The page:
The board is poised to give the green light to commissioner Adam Silver’s return of basketball which would begin July 31 with a 22-team format, and end in mid-October with a champion being crowned, ESPN reported.

The plan requires support from three quarters of the league’s 30 teams in order to be approved.

The NBA suspended its season on March 11 because of the global COVID-19 pandemic.

The Milwaukee Bucks, Toronto Raptors, Boston Celtics, Miami Heat, Indiana Pacers, Philadelphia 76ers, Nets and Orlando Magic currently hold the playoff spots in the Eastern Conference.

The Los Angeles Lakers, Los Angeles Clippers, Denver Nuggets, Utah Jazz, Oklahoma City Thunder, Houston Rockets, Dallas Mavericks and Memphis Grizzlies occupy the postseason positions in the Western Conference.

Under the plan, each of the 22 teams will play eight regular-season games for seeding purposes for the postseason.

The 16 teams currently in the playoff picture will be joined by the New Orleans Pelicans, Portland Trail Blazers, Phoenix Suns, Sacramento Kings and San Antonio Spurs in the Western Conference.

In the East, the Washington Wizards are also included.

[…]

All games are expected to be within the confines of Disney’s ESPN Wide World of Sports Complex in Orlando Florida, with all teams remaining on site to minimise risk of COVID-19 outbreaks.

See here for the background. ESPN adds a bit more:

Life in the NBA bubble will be governed by a set of safety protocols. While players and coaches will be allowed to golf or eat at outdoor restaurants, they will also need to maintain social distancing, sources told ESPN’s Ramona Shelburne.

The NBA is planning to have uniform, daily testing for the coronavirus within the Disney campus environment, sources told ESPN. ESPN is owned by The Walt Disney Company.

If a player tests positive for the virus, the league’s intent would be to remove that player from the team to quarantine and treat individually — and continue to test other team members as they play on, sources said.

Employees at the Disney resort will have to maintain similar protocols. For example, no staff will be allowed into players’ rooms, and hallways will be carefully managed to avoid crowding, sources told Shelburne.

Weird, but the NBA had played the bulk of its season anyway, and the playoffs are always a different thing entirely. I just hope those employees at the Disney resort had someone thinking about their welfare as this deal was being hammered out. The Chron has more.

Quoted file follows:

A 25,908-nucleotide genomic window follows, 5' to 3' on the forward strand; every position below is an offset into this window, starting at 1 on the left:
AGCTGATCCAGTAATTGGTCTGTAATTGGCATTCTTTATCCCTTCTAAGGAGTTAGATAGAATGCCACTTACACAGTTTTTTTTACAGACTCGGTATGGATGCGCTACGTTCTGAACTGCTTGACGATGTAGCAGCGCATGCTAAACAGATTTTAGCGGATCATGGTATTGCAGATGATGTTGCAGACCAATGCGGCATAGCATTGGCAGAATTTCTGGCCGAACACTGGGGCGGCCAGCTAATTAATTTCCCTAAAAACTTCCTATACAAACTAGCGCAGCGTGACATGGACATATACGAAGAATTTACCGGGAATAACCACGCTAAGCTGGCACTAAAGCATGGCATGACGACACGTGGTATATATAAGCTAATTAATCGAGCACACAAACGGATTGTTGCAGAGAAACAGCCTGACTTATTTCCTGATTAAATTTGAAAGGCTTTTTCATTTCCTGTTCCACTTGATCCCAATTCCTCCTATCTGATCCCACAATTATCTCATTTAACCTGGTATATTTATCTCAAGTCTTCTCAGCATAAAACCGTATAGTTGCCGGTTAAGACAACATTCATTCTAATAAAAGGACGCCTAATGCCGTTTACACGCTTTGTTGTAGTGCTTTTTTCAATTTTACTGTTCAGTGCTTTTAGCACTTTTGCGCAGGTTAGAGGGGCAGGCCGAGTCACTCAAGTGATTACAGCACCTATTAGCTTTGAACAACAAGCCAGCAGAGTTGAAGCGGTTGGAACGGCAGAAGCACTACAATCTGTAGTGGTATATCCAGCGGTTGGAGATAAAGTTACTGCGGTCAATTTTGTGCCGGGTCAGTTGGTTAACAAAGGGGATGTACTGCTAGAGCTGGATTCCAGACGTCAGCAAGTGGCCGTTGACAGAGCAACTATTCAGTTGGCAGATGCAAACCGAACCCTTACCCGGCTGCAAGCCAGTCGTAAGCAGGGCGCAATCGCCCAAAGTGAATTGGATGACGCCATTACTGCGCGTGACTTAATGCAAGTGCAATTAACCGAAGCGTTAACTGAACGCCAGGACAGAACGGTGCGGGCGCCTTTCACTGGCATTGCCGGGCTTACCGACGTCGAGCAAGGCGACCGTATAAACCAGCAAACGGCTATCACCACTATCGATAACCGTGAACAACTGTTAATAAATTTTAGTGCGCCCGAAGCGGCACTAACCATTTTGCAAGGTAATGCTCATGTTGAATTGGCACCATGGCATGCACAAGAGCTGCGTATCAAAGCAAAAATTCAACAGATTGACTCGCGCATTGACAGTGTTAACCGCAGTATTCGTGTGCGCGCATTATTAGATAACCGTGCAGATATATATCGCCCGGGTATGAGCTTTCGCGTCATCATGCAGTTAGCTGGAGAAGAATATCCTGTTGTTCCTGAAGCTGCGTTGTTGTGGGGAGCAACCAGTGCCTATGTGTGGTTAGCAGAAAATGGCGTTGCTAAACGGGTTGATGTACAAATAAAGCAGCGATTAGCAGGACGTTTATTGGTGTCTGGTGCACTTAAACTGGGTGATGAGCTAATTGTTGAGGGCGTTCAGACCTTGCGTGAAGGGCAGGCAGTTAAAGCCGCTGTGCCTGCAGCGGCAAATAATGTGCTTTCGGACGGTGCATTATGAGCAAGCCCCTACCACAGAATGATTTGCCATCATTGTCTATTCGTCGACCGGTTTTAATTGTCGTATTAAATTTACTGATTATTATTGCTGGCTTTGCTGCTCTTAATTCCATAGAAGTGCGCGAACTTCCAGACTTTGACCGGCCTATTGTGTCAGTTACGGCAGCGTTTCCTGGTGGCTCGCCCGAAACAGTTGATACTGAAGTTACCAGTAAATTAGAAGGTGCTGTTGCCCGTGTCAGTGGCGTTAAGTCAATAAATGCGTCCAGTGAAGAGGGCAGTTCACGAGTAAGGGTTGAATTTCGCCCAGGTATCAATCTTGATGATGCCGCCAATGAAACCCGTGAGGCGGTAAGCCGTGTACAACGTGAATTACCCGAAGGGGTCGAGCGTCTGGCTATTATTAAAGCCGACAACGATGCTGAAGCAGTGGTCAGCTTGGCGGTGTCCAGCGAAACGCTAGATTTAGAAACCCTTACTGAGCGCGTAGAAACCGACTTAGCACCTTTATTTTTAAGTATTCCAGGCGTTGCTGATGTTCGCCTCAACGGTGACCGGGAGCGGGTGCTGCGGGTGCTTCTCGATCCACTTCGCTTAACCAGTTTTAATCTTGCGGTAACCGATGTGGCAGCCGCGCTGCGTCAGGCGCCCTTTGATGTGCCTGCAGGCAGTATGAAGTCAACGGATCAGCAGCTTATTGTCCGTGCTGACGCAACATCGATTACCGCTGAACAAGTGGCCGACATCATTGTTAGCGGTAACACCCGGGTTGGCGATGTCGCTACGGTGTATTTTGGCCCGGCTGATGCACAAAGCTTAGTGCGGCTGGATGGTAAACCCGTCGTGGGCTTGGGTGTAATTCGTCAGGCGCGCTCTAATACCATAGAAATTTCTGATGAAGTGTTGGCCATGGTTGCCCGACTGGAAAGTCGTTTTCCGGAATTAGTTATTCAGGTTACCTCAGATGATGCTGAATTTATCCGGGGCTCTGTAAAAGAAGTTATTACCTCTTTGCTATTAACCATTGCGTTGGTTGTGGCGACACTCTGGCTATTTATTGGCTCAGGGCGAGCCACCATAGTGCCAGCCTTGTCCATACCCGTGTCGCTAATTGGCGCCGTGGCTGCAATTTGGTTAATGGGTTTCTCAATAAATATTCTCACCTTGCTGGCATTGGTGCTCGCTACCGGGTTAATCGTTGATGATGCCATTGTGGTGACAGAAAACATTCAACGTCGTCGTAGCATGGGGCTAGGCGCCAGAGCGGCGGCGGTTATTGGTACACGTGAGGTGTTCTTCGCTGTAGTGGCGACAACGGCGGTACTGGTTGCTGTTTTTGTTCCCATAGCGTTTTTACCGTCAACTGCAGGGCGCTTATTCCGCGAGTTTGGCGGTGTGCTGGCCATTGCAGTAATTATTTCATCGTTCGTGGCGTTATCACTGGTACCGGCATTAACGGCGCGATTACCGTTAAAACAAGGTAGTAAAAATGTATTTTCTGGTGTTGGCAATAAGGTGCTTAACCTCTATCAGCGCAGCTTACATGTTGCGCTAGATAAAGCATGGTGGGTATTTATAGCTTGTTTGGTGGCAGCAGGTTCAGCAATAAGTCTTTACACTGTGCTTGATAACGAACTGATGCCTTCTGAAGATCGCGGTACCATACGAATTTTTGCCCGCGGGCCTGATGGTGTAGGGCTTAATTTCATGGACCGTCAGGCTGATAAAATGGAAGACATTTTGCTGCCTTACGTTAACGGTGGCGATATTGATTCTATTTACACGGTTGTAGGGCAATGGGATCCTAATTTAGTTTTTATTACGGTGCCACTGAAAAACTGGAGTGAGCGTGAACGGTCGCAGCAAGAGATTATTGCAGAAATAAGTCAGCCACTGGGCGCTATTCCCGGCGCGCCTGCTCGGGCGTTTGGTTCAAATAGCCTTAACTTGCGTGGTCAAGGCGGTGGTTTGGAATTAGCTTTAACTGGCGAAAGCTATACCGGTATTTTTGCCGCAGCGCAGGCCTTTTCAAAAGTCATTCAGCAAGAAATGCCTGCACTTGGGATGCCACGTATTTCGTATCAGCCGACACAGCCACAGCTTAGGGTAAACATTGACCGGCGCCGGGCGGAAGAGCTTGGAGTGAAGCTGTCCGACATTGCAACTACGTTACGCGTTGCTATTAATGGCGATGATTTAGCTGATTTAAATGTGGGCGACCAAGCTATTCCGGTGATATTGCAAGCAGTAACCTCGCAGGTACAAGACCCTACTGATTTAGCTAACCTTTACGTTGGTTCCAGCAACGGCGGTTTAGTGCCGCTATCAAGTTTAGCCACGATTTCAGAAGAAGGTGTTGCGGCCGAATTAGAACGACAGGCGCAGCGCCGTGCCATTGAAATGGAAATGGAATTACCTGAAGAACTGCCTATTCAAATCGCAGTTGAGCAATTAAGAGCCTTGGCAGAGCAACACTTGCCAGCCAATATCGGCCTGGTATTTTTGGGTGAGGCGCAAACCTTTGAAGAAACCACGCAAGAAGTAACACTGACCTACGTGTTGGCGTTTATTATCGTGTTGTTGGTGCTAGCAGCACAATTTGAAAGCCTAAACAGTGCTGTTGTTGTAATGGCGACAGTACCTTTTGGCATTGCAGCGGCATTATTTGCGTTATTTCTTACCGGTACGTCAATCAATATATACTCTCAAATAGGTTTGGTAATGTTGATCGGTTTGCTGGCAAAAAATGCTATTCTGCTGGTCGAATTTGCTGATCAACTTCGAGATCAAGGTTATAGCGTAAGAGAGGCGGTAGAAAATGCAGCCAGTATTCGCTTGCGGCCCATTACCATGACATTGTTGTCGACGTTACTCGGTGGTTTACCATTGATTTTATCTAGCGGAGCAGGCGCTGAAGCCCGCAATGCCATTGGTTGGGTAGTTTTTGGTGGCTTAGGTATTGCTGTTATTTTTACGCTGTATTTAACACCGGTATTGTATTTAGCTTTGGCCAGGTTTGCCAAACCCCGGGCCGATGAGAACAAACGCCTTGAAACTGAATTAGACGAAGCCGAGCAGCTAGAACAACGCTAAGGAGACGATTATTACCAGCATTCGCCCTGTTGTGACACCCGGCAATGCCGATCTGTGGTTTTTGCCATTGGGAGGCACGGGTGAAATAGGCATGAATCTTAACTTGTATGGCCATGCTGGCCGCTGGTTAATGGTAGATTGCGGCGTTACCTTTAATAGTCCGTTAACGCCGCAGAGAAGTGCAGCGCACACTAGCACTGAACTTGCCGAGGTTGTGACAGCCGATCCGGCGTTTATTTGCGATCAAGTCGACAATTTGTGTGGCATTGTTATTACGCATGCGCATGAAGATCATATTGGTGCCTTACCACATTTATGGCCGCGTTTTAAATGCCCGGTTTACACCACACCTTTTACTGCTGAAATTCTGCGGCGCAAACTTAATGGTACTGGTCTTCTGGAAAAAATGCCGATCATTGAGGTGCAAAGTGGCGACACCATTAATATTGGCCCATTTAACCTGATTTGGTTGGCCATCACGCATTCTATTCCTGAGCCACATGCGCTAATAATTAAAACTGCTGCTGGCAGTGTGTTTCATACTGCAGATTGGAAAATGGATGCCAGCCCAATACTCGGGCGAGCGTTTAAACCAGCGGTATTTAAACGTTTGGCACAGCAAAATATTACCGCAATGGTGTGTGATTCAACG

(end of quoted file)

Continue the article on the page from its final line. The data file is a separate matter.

And then there’s MLB:

Major League Baseball has rejected the players’ offer for a 114-game regular season with no additional salary cuts and told the union it did not plan to make a counterproposal, sources confirmed to ESPN.

Players made their proposal Sunday, up from an 82-game regular season in management’s offer last week. Opening Day would be June 30, and the regular season would end Oct. 31, nearly five weeks after the Sept. 27 conclusion that MLB’s proposal stuck to from the season’s original schedule.

MLB told the union it had no interest in extending the season into November, when it fears a second wave of the coronavirus could disrupt the postseason and jeopardize $787 million in broadcast revenue.

While management has suggested it could play a short regular season of about 50 games with no more salary reductions, it has not formally proposed that concept. Earlier this week, multiple players told ESPN that they would not abide a shorter schedule, with one saying, “We want to play more games, and they want to play less. We want more baseball.”

See here for the previous update. If this sounds dire to you, let me refer you again to Eugene Freedman, who’s been around this block a few times.

Basically, it looks like the sides have agreed to the March deal, and now need to work out the safety and testing details, plus what to do if a player wants to opt out. Maybe the NBA getting set to start at the end of July will inspire them to agree on some version of their July 4 Opening Day season. Fingers crossed. The Chron has more.

The NBA inches closer to a return

We’ll know more soon.

NBA teams are expecting the league office will issue guidelines around June 1 that will allow franchises to start recalling players who’ve left their markets as a first step toward a formal ramp-up for the season’s resumption, sources told ESPN.

Teams expect a similar timeline from the league on when they’ll be allowed to expand individual workouts already underway with in-market players to include more team personnel, sources said.

The NBA suspended the 2019-20 season on March 11 because of the coronavirus pandemic. The league is discussing a step-by-step plan for a resumption of the season that includes an initial two-week recall of players into team marketplaces for a period of quarantine, one to two weeks of individual workouts at team facilities, and a two- to three-week formal training camp, sources told ESPN.

Barring an unforeseen turn of events, many NBA owners, executives and National Basketball Players Association elders believe commissioner Adam Silver will green-light the return to play in June — with games expected to resume sometime before the end of July, sources said.

The NBA is still considering a two-site format for the return of the season, including Orlando’s Walt Disney World and Las Vegas, sources said.

See here for some background. That story was from Thursday. As of Saturday, things had progressed a bit further.

The NBA is going to Disneyworld. Or at least, it hopes to save its season and declare a champion in a single-site scenario outside of Orlando.

In the most public sign yet that the NBA is hopeful that it can resume its 2019-20 season amid the coronavirus pandemic, NBA spokesman Mike Bass said the league has begun exploratory talks with the Walt Disney Company about using its venue in central Florida to hold practices and games without fans present.

“The NBA, in conjunction with the National Basketball Players Association, is engaged in exploratory conversations with The Walt Disney Company about restarting the 2019-20 NBA season in late July at Disney’s ESPN Wide World of Sports Complex in Florida as a single site for an NBA campus for games, practices and housing,” Bass said in a statement.

“Our priority continues to be the health and safety of all involved, and we are working with public health experts and government officials on a comprehensive set of guidelines to ensure that appropriate medical protocols and protections are in place.”